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Two recent posts on ASLA’s “The Dirt” blog, and Mark’s Daily Apple came at a good time for this post.  I’ve been thinking a lot lately about how to combine the design of the natural environment with healthcare (beyond “healthcare design”, which currently applies mostly to hospitals and clinics), and how to do it in a way that could really change lives.

In following the Ancestral Health Symposium on Twitter (see last week’s post), there were posts about the idea that gyms, specifically Crossfit gyms, should be the center of one’s healthcare.  I wholeheartedly agree.  Environments like Crossfit gyms foster stringent exercise, a healthy diet, and do so with a strong sense of community.  Even though it may not be the perfect solution, this is a really good place to start thinking about how medicine can become more of a community activity than a parent-like prescription of what to do, and what not to do.

By following the chain started by Mark Sisson’s post, I came across this article describing a park prescription program.  A doctor has a prescription pad with specific parks or exercise recommendations on it, that are then given to the patient as part of their care.  Since the benefits of exercising in a natural setting are numerous (as well as just being in a natural setting), this kind of program can have a massive impact, provided the patients actually follow the recommendations.

If doctors and nurses practiced medicine from a gym (literally), the prescription would probably look more like the following:

“Due to your current work schedule and family obligations, it’s looking like a morning workout program would be best for you, so we’d like to see you at more 6 am classes.  Also, since you’re having some bone mass issues, we’re going to change your programming from metabolic conditioning to a more strength-oriented approach.  I’d like to see you cut back on the caffeine and alcohol for a while, and start doing some foam-rolling in the evenings.  Get to bed by 9.”

Since you’re a member of the gym, the doctor knows whether or not you’ve been taking their advice seriously or just half-assing it.  Then, knowing your level of commitment, they can adjust the prescription accordingly.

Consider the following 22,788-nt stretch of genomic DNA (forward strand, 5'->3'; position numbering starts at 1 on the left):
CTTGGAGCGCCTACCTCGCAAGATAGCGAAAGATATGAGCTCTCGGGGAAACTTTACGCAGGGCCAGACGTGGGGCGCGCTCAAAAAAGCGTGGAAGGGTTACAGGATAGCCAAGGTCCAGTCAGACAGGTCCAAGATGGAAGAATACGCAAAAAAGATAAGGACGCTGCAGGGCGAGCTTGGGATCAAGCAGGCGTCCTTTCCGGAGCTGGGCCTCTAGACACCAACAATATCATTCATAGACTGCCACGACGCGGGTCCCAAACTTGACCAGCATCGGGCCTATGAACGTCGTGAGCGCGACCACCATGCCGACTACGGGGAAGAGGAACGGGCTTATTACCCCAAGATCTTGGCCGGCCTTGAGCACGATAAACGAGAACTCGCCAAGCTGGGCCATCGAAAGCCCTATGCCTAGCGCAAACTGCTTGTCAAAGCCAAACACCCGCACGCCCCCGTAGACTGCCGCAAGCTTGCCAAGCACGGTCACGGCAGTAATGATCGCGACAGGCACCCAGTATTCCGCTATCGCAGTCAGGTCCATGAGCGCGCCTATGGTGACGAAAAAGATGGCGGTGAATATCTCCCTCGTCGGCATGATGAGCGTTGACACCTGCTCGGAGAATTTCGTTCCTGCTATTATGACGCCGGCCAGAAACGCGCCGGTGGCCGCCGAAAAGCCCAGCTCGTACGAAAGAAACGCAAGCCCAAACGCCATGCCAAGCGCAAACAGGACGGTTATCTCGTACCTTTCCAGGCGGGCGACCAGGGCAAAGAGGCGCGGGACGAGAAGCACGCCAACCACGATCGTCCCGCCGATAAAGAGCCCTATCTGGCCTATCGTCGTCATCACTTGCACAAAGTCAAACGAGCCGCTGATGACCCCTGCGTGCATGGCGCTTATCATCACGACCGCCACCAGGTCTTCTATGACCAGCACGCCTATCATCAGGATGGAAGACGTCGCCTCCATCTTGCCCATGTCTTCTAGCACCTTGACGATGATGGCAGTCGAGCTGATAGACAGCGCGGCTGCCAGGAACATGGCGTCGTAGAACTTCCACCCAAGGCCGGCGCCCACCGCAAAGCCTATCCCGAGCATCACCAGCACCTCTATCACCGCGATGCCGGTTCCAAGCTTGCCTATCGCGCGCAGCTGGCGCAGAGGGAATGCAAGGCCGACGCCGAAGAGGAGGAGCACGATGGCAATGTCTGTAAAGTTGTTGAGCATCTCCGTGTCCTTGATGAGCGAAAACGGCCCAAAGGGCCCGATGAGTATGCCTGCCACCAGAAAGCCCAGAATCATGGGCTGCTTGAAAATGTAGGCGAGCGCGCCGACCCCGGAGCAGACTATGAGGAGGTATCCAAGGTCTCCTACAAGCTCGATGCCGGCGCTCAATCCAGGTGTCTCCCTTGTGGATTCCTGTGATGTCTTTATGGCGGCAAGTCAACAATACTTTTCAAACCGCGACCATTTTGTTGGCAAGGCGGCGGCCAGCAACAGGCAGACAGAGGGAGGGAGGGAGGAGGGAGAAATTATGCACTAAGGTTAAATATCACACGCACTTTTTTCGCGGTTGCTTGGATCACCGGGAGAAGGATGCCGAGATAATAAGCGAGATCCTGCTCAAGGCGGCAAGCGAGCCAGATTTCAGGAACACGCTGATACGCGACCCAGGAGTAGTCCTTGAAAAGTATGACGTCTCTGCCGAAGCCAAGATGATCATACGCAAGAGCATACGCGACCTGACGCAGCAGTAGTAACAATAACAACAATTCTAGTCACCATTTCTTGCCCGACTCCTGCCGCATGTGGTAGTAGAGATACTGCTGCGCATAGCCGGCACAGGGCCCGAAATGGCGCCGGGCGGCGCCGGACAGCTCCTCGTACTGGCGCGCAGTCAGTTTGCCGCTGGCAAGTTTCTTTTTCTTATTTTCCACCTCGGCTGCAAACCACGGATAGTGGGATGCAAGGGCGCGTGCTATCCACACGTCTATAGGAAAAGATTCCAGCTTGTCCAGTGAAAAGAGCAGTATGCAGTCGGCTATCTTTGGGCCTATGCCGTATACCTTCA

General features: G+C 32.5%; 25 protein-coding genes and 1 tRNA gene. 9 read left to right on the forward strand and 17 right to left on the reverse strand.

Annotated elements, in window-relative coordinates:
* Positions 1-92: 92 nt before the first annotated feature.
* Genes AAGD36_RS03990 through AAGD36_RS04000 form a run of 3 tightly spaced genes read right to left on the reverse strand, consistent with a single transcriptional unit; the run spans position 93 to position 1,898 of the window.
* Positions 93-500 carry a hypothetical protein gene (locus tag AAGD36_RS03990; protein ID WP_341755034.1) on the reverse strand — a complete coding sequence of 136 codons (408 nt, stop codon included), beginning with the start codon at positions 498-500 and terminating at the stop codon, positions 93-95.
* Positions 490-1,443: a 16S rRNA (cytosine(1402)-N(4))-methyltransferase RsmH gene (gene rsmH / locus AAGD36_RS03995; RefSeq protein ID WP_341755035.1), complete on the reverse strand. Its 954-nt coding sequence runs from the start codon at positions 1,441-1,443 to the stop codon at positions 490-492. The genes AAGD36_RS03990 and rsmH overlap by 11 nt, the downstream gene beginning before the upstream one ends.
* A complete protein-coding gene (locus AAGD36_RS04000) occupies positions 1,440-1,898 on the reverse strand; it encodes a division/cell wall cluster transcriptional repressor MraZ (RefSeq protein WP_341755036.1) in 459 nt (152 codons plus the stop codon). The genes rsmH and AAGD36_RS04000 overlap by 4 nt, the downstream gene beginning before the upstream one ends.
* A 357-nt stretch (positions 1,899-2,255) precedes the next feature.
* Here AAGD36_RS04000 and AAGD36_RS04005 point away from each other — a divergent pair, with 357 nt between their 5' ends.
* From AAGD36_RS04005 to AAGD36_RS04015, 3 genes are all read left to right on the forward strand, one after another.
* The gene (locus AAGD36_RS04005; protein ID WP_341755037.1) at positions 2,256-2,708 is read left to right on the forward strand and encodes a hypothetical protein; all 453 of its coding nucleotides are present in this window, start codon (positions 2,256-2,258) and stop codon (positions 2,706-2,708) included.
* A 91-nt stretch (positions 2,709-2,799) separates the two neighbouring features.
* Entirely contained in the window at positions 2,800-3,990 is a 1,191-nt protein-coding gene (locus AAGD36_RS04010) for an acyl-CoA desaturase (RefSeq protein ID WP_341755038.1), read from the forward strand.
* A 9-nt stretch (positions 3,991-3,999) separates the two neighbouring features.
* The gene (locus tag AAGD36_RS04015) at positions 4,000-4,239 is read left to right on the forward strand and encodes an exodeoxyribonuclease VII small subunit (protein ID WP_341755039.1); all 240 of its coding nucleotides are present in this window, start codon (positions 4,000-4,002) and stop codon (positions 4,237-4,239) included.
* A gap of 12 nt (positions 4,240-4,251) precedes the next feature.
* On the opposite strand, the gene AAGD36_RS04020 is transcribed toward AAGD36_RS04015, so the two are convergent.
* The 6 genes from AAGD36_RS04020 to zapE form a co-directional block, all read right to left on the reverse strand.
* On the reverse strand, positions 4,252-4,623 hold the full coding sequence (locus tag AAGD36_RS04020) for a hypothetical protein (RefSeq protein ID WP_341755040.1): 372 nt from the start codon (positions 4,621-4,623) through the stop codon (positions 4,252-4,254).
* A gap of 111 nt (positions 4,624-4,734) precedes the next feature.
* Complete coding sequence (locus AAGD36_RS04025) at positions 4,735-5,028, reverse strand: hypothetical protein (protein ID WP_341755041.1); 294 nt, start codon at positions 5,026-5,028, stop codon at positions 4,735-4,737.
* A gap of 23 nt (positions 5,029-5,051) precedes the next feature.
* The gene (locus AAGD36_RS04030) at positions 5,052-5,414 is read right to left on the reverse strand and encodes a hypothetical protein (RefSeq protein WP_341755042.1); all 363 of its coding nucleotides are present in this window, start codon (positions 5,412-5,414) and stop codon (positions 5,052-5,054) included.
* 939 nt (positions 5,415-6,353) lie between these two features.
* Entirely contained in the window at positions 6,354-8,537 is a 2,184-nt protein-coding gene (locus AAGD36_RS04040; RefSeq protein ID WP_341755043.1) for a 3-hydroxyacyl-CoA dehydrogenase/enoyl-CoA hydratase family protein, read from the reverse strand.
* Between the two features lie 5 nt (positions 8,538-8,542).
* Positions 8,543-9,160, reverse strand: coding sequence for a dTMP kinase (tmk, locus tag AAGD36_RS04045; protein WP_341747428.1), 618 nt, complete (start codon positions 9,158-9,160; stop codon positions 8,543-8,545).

Now, imagine if this gym was a park.  Sure, you had the “box” where you did some of the heavy lifting and kept equipment, but it would be designed to be more airy and make you aware that you’re in a park (versus an industrial complex, although I’m sure there’s some benefit to that setting as well).  All the running and activity that would usually take place on a treadmill, track, or parking lot would take place in a park-like setting.  Workout of the Day: run 200 yards on the trail, climb a tree, run back, pull-ups on the monkey bars.  Pick up a big rock and carry it to the creek.  Grab another rock and carry it back.

Beyond the obvious child-like fun of this exercise, it would be incredibly physically-challenging.  It would also promote natural awareness.  Maybe Erwan Le Corre from MovNat is in on the programming.

This is all a “perfect world” scenario, but I think it has tremendous promise for increasing health.  It would also be fun as heck to design a place like this.  But, it does pose a problem.  Funding.

Land is precious.  Since parks are predominantly tax-payer funded and tracts of land like what I’ve just described are almost non-existent in major urban areas (where they would do the most good), there can’t be a one-size recommendation.  Maybe the gym is located within a 1/4-mile radius of a park, and an agreement is made between the gym owner and the entity overseeing the park’s operations.  In exchange for usage, gym members could do periodic clean-up and maintenance of the park as a volunteer activity.  Community garden, anyone?

In some locations, it may be feasible to purchase land or pay some share of a park’s budget as a joint venture between multiple gyms.  They could be divided by age groups.  Bordering the same park, gyms could exist that cater predominantly to children up to age 8.  A gym for ages 9-14.  A gym for those over 60.  They would all share the same park space, with the eldest groups getting priority on equipment.  This would foster interaction between the groups, a sense of community within each gym (which could then have a medical staff dedicated to their specific needs, like what exists now with Pediatricians and senior care doctors), and would connect them all via nature.

This is just one possible scenario in which parks and exercise become a part of the healthcare discussion, versus amenities or infrastructure, but these kinds of ideas are crucial to how we solve our health and environmental issues going forward.  Environment and health have never been separate, so let’s design programs and spaces that entwine them.